(Low Saturday) The Harrowing of Hell (II/V)

The second of three histories regarding the cracking of the lens.

Jane sits on the skyway by the lens.

She kicks her feet in the air.

“I shouldn’t be here,” she says.

Dozens of colors flicker and swirl within the lens. There is green and there is gold and there is a spot of shifting red.

“I’ll get in trouble,” she says.

The mist of chaos in the room coheres, briefly, into the image of Jane dolefully standing beside a locked cookie jar; of Martin triumphantly copying names from the Nice List to the Naughty List; of thunder crashing and Martin laughing manically as spiders rain from the sky into Jane’s hair.

“Not the last!” Jane clarifies.

The mist subsides.

“But,” Jane says, “I’m worried about Meredith.”

“Why?” asks the lens.

“She is a surging, threshing power,” Jane says. “But she doesn’t know how to deal with that. I think she’s getting on towards running away again.”

The lens flickers for a moment.

There is amidst the chaos, Siddhartha Buddha, and he is saying this:

The second noble truth: anatman.
We are not what we appear to be.
Not singular entities driven by specific purpose
But shapes cast up by the chaos
Looking now like one thing,
Now like another.

“Blee!” says Jane.

She sticks out her tongue.

“What?” the lens asks.

“He was totally cheating.”

“Oh,” says the lens Necessity. It’s laughing at her with its voice.

“You can’t just make something happen and call it a truth,” says Jane. In a superior tone, she adds, “You don’t see me making stuff happen and then pretending it was true all along.”

The lens flickers for a moment.

There is amidst the chaos, Jane and Martin, and Jane is saying this:

Good morning, Martin!

And Martin says:

Good morning, Jane.

Have you considered the underlying corruption
Eating at the soul of man
And incorporated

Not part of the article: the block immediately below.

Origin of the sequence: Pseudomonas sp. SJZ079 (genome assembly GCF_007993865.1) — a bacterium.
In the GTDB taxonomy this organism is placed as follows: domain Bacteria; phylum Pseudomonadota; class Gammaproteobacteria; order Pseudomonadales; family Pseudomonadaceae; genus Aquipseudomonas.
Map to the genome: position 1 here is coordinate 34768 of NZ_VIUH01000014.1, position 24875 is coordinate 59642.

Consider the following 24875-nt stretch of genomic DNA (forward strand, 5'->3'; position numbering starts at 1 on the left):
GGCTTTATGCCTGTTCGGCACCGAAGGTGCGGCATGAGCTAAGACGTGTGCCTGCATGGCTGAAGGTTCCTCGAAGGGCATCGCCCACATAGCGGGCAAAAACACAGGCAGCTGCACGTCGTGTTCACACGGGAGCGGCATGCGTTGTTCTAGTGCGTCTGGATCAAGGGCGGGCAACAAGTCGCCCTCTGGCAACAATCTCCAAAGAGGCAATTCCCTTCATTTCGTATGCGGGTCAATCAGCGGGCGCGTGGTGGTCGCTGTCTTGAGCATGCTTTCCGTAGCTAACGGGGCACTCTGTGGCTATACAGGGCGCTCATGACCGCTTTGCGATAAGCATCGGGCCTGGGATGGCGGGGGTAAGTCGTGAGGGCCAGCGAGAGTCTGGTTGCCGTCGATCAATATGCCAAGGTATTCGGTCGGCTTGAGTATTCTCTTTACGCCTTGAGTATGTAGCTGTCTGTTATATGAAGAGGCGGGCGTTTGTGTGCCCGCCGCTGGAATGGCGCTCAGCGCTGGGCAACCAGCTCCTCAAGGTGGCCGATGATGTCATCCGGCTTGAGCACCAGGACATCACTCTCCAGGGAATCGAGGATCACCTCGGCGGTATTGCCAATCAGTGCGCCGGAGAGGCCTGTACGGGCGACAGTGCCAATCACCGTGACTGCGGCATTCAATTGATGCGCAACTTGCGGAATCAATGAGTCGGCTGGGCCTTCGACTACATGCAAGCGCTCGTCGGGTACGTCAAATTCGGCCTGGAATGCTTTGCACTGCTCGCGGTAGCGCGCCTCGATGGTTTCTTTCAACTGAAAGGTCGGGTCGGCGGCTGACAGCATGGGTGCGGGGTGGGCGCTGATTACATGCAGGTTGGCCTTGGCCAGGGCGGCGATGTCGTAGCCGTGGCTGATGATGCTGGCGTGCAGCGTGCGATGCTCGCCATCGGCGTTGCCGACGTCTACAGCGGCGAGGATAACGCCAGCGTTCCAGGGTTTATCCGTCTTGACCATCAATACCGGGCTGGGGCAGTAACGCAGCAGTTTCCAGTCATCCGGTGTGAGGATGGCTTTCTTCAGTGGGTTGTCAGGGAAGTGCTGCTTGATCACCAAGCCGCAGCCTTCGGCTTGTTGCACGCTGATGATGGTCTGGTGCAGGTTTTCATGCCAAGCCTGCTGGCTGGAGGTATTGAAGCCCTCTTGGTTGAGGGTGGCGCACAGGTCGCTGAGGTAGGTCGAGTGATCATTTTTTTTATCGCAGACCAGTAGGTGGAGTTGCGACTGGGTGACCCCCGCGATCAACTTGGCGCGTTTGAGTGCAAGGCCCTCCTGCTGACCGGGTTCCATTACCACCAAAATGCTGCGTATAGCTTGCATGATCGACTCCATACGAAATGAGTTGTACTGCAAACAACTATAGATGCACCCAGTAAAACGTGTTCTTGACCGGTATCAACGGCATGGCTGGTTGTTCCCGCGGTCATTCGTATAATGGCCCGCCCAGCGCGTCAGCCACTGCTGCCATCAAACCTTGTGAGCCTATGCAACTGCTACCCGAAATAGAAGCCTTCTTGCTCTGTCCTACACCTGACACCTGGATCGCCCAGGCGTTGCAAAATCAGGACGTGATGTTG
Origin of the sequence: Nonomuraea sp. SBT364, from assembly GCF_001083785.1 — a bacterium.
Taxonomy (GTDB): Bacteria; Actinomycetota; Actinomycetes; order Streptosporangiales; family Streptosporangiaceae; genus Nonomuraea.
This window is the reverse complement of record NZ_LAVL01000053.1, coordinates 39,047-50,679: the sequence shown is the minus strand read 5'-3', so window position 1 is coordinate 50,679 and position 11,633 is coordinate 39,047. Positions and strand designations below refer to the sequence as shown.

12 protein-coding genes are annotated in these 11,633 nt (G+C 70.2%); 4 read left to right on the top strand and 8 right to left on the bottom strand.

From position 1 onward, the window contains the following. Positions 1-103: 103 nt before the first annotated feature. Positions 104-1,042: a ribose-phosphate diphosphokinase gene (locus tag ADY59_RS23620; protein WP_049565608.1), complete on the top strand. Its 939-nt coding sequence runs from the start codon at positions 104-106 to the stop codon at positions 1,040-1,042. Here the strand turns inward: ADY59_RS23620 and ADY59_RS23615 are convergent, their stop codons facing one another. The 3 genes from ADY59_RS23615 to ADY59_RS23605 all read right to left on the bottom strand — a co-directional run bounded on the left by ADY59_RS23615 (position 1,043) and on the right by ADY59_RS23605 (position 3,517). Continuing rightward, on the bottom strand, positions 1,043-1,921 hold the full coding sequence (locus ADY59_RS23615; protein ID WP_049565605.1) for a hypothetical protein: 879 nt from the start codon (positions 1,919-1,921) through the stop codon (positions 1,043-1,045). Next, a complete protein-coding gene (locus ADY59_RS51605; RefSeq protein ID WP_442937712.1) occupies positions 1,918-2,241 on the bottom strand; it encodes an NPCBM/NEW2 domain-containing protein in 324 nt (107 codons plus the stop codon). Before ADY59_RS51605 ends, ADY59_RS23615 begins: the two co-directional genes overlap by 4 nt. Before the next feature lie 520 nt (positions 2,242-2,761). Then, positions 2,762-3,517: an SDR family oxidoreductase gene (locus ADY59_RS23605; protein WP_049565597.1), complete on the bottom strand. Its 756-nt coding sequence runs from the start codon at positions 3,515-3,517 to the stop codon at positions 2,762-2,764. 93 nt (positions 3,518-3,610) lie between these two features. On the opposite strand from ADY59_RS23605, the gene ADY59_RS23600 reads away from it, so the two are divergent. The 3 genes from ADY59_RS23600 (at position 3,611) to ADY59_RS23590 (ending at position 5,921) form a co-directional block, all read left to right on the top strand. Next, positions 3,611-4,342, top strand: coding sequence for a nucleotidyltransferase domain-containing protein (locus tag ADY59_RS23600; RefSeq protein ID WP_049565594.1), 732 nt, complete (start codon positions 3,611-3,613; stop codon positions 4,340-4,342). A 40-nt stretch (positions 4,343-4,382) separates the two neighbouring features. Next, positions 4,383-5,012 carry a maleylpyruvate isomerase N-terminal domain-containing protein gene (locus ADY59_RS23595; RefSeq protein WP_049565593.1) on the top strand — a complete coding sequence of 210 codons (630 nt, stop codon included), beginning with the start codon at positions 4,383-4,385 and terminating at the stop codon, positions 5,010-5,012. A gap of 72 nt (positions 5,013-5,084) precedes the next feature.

A recognition of its presence
Into your grim and terrible agenda?

Jane says:

I have considered it!

Martin says:

And may I, then,
Take such dispensation as is appropriate
In eliminating the detritus
And in general resolving this fourth kingdom with efficiency?

Jane says:

To the limits of the appropriate.

Martin says:

I shall begin—

Jane says:

But it is the conclusion I have reached
That there is no individual
Entirely unworthy of our aid
Much less
Of our consideration.

Thus it is my recommendation
That the grinding wheels of history
Run over the open ocean, splashing it in all directions;
The fields of grain, grinding them to meal;
The open road, burning their rubber.

But that it is not appropriate
That any person be harmed:

That no one deserves to suffer at our hands.

Let no one be harmed.

Martin says:

A fundamental conflict of
operating methodologies.

The fog of chaos clears.

Jane is blushing beet red.

“I didn’t make everybody worthy,” she says.

“Hypocrite,” says the lens.

Jane sulks.

“Sulky hypocrite!”

Jane pokes the lens with her finger, getting the history of the world all smudgy.

“Anyway,” says the lens, “it’s just, I think that Meredith needs to think about the fallacy of independent existence, not the proper application of world-destroying power.”

“. . . I worry,” Jane admits.

The chaos swirls.

Then Jane brightens.

“Oh!” she says. “Could you do that Siddhartha thing as a romantic comedy?”

6 thoughts on “(Low Saturday) The Harrowing of Hell (II/V)

  1. “You can’t just make something happen and call it a truth,”

    isn’t this what science tries to do?

    And if you accept that science succeeds, aren’t you being overly fatalistic?

    hmm. It seems like a dillemia, yet, like Jane says, we’re trying to show the truth, not create it. But isn’t that contrary to Maps’ stated goal? Are Maps an act of creation or discovery?

    I think that’s the question that needs to be answered – not wether or not individuality is a sham. But that the answers could be contradictory would be a paradox. And I do love a paradox :D

  2. I agree. Science tries to find the truth already there and tell it in a way that we can understand. We may not speak the language of the stars, but we can read their mail.

  3. well, consider: I do experiment A, it gives me result A’. Therefore we say that when we make something happen (A -> A’) that is a truth. no?

  4. The fact that you *have* made something happen isn’t what makes the fact that you *can* make something happen a truth, though. It’s just the most convenient way of demonstrating that truth.

  5. it’s a truth that your demonstration *was* a demonstration of the truth, though. Thus you are making a new truth via your actions.

    And this truth is what society and science is built on – because without this new truth, the truth that is has no evidence supporting it

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